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Trial starts for Arizona border rancher charged with killing migrant on his property | FOX 4 Kansas City WDAF-TV

Anita Snow, The Associated Press

3 months ago

Defendant George Alan Kelly listens to prosecutors during opening statements in his trial, Friday, March 22, 2024, in Santa Cruz County Superior Court in Nogales, Arizona. Kelly, a rancher, is charged with second-degree murder for allegedly killing a man he met on his land near Mexico. (Angela Gervasi/Nogales International via The Associated Press, Pool)

PHOENIX (AP) — An Arizona rancher went on trial Friday for shooting and killing a migrant on his property near Mexico, with his lawyer arguing his innocence amid a heated national debate over border security ahead of this year's presidential election.

George Alan Kelly, 75, is charged with second-degree murder in the death of a man he encountered on his property outside Nogales, Arizona. The jury trial in Santa Cruz County Superior Court is expected to last up to a month, until around April 19, with hearings taking place four days a week with Mondays off.

Kelly had previously rejected a plea deal that would have reduced his sentence to a single count of manslaughter if he pleaded guilty. His case has garnered sympathy from some on the political right, and there have been several efforts to raise hundreds of thousands of dollars for his defense, including several on the GoFundMe platform that were quickly shut down due to the charges against him.

He was arrested and charged last year with the Jan. 30, 2023, shooting death of 48-year-old Gabriel Kuyen Buitimea of ​​Nogales, Mexico, just south of the border.

Authorities said Kelly opened fire on a group of unarmed migrants, including Quyen Buitimea, as they walked across his 170-acre (69-hectare) ranch in the Kino Springs area.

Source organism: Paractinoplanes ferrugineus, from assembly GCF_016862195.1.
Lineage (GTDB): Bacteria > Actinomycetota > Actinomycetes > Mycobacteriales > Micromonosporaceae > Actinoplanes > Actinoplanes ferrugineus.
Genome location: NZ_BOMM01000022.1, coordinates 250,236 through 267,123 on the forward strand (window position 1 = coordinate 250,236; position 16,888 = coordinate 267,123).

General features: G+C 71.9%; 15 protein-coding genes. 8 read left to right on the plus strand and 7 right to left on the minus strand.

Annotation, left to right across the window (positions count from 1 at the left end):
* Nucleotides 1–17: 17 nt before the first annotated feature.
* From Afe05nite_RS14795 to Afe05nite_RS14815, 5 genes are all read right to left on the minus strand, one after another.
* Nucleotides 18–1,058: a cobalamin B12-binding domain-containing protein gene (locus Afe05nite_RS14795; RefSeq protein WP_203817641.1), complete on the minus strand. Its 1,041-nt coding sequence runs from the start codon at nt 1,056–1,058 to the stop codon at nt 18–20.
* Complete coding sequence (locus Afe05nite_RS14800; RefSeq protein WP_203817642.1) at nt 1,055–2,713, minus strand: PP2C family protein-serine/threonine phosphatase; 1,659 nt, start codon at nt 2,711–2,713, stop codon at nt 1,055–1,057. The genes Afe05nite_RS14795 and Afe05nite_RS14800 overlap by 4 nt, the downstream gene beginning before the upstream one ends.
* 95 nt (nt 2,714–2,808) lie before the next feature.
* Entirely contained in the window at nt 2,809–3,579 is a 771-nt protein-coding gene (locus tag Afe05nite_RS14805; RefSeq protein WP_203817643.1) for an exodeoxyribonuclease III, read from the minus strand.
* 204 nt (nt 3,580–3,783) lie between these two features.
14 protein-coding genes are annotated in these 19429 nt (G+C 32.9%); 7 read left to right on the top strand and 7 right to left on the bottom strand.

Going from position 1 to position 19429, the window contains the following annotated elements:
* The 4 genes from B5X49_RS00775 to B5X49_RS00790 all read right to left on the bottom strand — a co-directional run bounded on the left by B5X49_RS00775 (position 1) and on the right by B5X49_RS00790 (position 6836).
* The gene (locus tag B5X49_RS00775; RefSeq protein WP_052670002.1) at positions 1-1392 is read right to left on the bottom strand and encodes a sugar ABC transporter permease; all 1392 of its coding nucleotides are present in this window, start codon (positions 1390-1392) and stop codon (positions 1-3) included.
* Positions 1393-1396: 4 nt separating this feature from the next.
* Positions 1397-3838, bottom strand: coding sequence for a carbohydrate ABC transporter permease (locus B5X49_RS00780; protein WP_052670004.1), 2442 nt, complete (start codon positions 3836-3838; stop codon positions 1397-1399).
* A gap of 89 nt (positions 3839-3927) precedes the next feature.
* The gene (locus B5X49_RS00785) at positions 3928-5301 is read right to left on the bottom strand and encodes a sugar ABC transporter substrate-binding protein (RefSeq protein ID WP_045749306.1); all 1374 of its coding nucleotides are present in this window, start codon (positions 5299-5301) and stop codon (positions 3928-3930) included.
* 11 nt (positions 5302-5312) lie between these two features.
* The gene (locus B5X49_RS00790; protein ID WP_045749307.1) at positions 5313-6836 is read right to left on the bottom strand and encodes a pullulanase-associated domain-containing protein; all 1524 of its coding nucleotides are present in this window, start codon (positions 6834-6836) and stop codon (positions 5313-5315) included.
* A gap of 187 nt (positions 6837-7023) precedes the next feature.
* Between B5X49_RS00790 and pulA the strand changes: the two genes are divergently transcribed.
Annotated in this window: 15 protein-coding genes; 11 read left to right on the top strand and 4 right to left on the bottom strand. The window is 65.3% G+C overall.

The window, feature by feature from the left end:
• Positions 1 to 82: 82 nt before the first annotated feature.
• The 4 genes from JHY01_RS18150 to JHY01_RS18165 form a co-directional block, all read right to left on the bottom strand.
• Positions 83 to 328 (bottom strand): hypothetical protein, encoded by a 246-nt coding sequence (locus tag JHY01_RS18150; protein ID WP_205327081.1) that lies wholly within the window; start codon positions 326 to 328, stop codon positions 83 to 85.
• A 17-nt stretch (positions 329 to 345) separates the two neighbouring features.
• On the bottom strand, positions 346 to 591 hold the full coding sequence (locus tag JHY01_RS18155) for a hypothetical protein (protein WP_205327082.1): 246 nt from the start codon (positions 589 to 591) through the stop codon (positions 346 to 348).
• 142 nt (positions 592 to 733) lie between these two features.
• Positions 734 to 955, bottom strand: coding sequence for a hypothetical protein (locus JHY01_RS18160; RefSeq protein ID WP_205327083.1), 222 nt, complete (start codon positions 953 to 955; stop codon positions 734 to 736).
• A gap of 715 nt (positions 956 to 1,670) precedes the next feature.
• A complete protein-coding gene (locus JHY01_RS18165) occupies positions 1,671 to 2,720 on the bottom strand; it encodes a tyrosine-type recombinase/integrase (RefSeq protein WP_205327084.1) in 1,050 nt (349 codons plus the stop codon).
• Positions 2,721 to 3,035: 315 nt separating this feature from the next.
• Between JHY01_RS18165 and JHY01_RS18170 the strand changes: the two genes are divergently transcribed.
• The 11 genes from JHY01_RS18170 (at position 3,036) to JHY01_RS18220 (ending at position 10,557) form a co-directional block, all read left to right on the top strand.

Kelly's lawyer, Brenna Larkin, said the investigation that led to her client's arrest and subsequent indictment was biased and incomplete, and that investigators intimidated Kelly, did not listen to him and changed his words.

Larkin claims Kelly fired his gun over the migrants because he feared for the safety of himself, his wife and their property. Larkin testified Friday that the groups of migrants passing through Kelly's property had become more threatening over the years, including drug and human traffickers, and he had become increasingly armed for protection.

Larkin said Kelly was preparing a late lunch in his kitchen on the day of the shooting when he noticed five men carrying large backpacks and rifles crossing his ranch and then heard a single gunshot.

“He knows there's something going on outside, something violent, something dangerous,” she said. “There are armed criminals on his property. There could be more shots fired, they could be fired at him.”

Prosecutors say Kelly recklessly fired an AK-47 rifle at the migrants about 100 yards (90 meters) away. Kelly also had a handgun.

“I ask that you think of Gabriel Kueng Buitimere as a human being, not the animal that George Kelly described him as,” Santa Cruz County Chief Deputy Prosecutor Kim Hanley told jurors on Friday.

Kelly is charged with aggravated assault on the same day against another member of a group of about eight people, including Daniel Ramirez, a Honduran who lives in Mexico and is scheduled to testify at the trial. Prosecutors said Ramirez had entered the United States that day seeking work, witnessed Kuyen Buitimea being shot, told them he had been shot and then died in front of them.

Hanley said the group dispersed immediately after seeing Border Patrol agents and was on its way back to the border to return to Mexico when the shooting occurred.

The other migrants were not injured and were able to escape back into Mexico.

According to court records, Kueng Buitimea has entered the United States illegally several times and been convicted and deported, most recently in 2016.

The case is being closely monitored by the Mexican Consulate in Nogales, Arizona, which is in contact with the victim's family.

The shooting sparked strong political feelings over border security issues less than six months after a prison warden and his brother were arrested in a West Texas shooting that killed one migrant and injured another. Twin brothers Michael Shepard and Mark Shepard, both 60, were charged with manslaughter in the September 2022 shooting in El Paso County.

The brothers stopped their truck near a town about 25 miles (40 kilometers) from the border and opened fire on a group of migrants drinking water along the road, killing one male migrant and wounding a female migrant with a gunshot wound to the abdomen, authorities said.

Florida news outlets reported last fall that the brothers were out on bail and living in the state.

Border security has become a key issue in this year's presidential election, with Republican President Donald Trump and Democratic President Joe Biden scheduled to visit the Texas-Mexico border in late February.

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